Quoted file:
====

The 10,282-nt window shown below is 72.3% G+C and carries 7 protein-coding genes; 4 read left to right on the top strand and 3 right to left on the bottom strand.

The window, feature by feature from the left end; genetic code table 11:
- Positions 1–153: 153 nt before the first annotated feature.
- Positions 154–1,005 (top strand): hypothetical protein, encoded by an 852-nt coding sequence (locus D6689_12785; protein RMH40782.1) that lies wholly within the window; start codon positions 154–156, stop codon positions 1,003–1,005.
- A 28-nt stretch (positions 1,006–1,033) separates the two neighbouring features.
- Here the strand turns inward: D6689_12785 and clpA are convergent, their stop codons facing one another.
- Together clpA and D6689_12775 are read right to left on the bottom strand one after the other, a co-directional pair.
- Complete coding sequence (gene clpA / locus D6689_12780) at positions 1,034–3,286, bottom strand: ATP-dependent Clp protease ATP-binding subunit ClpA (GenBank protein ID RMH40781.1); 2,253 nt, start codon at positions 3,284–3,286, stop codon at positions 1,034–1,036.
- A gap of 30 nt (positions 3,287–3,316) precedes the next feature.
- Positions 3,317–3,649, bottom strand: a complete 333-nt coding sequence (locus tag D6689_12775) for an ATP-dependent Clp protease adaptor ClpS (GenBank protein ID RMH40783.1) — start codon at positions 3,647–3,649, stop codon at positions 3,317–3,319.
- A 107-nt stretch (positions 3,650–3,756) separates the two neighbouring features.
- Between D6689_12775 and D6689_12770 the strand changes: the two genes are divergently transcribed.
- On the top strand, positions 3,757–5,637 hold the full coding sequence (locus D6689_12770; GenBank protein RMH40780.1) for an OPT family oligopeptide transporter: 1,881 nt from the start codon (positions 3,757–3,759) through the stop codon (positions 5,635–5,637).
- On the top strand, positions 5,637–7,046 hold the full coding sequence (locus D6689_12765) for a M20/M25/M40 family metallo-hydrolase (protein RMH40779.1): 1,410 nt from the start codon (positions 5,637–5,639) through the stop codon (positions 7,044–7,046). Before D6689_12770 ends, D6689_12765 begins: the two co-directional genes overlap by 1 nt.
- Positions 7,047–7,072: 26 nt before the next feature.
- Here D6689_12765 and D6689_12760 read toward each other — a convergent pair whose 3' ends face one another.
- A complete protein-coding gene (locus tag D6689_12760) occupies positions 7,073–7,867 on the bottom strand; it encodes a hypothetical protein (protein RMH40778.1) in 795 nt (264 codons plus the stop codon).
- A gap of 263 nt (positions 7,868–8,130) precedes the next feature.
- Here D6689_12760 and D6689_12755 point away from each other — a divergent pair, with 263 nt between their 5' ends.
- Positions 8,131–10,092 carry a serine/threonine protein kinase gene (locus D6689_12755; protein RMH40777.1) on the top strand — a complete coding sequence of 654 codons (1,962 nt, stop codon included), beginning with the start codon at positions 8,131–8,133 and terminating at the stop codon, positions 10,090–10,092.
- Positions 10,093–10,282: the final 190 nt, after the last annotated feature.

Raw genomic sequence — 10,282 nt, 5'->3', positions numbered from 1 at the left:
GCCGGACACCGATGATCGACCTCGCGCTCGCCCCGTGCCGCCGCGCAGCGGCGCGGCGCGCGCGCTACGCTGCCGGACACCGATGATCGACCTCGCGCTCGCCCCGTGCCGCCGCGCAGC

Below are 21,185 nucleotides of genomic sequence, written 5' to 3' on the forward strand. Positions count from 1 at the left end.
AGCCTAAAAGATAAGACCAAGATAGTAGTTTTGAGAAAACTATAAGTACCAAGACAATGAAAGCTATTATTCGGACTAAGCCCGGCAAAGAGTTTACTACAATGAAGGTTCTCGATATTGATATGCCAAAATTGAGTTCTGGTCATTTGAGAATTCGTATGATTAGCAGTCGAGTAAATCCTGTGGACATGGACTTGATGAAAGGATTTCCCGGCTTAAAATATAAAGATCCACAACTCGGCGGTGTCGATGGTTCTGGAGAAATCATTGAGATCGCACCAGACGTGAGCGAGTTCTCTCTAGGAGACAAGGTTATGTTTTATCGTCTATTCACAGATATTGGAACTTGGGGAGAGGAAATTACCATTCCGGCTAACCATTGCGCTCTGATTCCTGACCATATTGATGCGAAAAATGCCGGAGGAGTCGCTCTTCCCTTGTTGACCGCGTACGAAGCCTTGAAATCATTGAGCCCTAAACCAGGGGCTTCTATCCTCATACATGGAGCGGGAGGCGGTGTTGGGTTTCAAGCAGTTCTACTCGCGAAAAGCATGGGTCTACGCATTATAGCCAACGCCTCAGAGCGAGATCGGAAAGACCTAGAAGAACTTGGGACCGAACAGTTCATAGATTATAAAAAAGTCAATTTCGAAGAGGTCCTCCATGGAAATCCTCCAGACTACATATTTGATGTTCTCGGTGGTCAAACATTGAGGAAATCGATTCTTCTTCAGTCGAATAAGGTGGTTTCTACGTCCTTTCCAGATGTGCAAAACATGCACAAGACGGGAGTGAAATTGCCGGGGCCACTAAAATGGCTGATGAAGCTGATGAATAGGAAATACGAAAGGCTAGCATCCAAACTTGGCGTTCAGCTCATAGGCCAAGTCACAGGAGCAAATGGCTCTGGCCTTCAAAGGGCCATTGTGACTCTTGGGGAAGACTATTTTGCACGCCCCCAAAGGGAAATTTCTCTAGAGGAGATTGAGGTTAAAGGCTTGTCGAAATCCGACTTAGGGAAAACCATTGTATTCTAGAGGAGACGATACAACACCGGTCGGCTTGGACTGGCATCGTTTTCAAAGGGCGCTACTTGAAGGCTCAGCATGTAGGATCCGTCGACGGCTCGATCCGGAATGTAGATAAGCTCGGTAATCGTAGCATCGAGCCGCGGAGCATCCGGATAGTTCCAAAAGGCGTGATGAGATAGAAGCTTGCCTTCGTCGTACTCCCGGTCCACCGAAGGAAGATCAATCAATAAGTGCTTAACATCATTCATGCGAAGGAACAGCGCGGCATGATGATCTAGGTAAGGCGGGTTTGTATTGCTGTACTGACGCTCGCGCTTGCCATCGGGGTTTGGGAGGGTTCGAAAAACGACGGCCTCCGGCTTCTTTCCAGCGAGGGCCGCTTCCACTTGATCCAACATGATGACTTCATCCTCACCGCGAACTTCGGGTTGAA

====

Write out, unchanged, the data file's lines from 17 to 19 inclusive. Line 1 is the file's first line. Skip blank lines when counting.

- A complete protein-coding gene (locus tag D6689_12760) occupies positions 7,073–7,867 on the bottom strand; it encodes a hypothetical protein (protein RMH40778.1) in 795 nt (264 codons plus the stop codon).
- A gap of 263 nt (positions 7,868–8,130) precedes the next feature.
- Here D6689_12760 and D6689_12755 point away from each other — a divergent pair, with 263 nt between their 5' ends.